So, I want to commend you for your effort, and to heartily congratulate you on your achievement. Since this is your day, your occasion, I would now like to ask the entire Congregation to give you, our new graduates, a warm and enthusiastic round of applause.

Graduates of the 2002 Convention, you have every reason to feel proud of yourself, and to celebrate your well-earned success. At the same time, I believe that you should also acknowledge that the degree, diploma or certificate that each of you has received today is not an end in itself. You may feel, as I felt when I received my first degree some fifty years ago, that a degree is the master key to every door of one's career. I can assure you that you will soon find out that your degree, diploma or certificate is an essential but certainly not the only key you will need to survive in the real world. It is worthy to note that you have just arrived at one important milestone on a long road towards your full potential. It marks one and only one stage in your effort in enhancing your capacity to serve your country and fulfill yourselves. There is still much of the real world ahead of you which is highly competitive.

Let me also emphasize that the degree, diploma and certificate you have earned is not a badge of exclusiveness, nor is it something that should create in you a superiority complex. Remember that you are and will still be part and parcel of society. In fact your graduation has created a new obligation, an obligation for each of you to start preparing to give back to society some of the privileges that you have derived from higher education. Perhaps, the motto of Fourah Bay College, one of the constituent colleges, says it all: "Not for self but for others.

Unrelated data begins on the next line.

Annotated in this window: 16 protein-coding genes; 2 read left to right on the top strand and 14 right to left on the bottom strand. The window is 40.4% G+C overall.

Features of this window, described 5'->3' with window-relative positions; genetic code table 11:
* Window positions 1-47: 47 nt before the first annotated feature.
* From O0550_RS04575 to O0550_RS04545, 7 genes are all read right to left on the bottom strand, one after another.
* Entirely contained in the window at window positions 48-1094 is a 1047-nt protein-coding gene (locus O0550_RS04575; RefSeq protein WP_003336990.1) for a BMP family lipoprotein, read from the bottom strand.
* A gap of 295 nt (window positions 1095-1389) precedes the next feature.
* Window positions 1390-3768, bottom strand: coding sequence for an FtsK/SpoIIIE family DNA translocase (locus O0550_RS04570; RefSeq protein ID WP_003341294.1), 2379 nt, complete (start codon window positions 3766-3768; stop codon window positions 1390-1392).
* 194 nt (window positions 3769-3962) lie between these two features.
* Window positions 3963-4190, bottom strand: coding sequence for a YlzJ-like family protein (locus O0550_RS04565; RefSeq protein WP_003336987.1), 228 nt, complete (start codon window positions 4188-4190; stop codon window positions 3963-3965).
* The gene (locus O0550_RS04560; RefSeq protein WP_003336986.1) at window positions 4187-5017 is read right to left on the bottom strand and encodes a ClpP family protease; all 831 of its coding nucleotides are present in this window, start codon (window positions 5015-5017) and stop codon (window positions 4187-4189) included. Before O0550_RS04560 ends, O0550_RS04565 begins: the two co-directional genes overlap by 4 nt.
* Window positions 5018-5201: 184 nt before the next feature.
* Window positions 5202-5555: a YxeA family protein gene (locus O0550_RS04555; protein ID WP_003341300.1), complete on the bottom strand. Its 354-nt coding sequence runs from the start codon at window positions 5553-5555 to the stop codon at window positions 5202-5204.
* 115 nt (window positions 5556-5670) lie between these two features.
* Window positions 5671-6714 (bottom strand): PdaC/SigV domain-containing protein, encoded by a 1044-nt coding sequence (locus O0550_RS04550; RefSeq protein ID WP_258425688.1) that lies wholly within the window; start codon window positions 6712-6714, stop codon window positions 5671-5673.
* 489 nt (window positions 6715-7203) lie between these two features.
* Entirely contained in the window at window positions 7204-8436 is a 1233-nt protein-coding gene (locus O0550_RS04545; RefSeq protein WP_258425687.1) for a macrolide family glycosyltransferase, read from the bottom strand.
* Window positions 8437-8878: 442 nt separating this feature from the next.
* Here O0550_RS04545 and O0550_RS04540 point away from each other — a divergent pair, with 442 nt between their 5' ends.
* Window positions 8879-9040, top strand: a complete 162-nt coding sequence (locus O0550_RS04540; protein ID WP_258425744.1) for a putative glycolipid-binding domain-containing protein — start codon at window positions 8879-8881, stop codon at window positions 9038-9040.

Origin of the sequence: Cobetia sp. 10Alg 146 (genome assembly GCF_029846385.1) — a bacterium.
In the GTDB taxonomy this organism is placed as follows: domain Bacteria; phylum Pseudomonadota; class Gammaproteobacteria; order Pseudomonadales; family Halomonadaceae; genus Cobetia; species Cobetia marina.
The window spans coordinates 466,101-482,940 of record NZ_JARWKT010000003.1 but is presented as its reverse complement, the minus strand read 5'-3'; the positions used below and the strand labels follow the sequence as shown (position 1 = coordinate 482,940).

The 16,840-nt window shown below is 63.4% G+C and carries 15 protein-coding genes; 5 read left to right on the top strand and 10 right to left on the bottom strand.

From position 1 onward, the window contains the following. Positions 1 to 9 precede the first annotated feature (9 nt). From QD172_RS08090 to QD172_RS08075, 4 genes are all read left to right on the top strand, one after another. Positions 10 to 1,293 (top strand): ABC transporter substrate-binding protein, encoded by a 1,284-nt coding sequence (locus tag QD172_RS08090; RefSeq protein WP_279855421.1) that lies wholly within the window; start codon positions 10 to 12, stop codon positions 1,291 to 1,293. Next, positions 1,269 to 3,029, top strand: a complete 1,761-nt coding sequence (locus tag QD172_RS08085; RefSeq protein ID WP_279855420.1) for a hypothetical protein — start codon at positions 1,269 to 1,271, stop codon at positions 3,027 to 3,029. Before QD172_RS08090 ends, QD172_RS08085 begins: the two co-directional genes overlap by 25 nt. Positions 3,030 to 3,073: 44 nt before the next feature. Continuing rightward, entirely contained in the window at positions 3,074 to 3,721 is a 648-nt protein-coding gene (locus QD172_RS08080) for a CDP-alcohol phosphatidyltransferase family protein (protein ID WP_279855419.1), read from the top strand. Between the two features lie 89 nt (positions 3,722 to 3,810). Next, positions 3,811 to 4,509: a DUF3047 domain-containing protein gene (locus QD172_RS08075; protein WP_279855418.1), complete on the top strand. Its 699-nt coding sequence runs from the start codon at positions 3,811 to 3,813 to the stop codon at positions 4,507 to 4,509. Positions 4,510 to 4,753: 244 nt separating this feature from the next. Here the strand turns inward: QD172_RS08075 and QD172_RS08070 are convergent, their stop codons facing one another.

Mr. Vice Chancellor, Members of the 2002 Congregation, this brings me to the core theme of my address. It could be described as shared responsibility for the development of higher education in Sierra Leone. One does not have to go too far to determine the responsibility of Government in the various sectors of our country, from education to health care, and from the provision of adequate food, to the building of roads and other means of transport and communication.

Throughout the first twelve Sections of our National Constitution we read:

"Government shall direct its policy..." "Government shall ensure..." "Government shall strive..." "Government shall secure and maintain..." "Government shall facilitate the provision of funds..." "Government shall eradicate..." "Government shall harness and control..." "Government shall provide adequate facilities..." and so on and so forth.

Specifically on education, according to the Constitution, Government is obligated to direct its policy in ensuring that every citizen is given the opportunity to be educated to the best of his or ability, aptitude and inclination, by providing facilities at all levels and aspects of education such as primary, secondary, vocational, technical, college and university.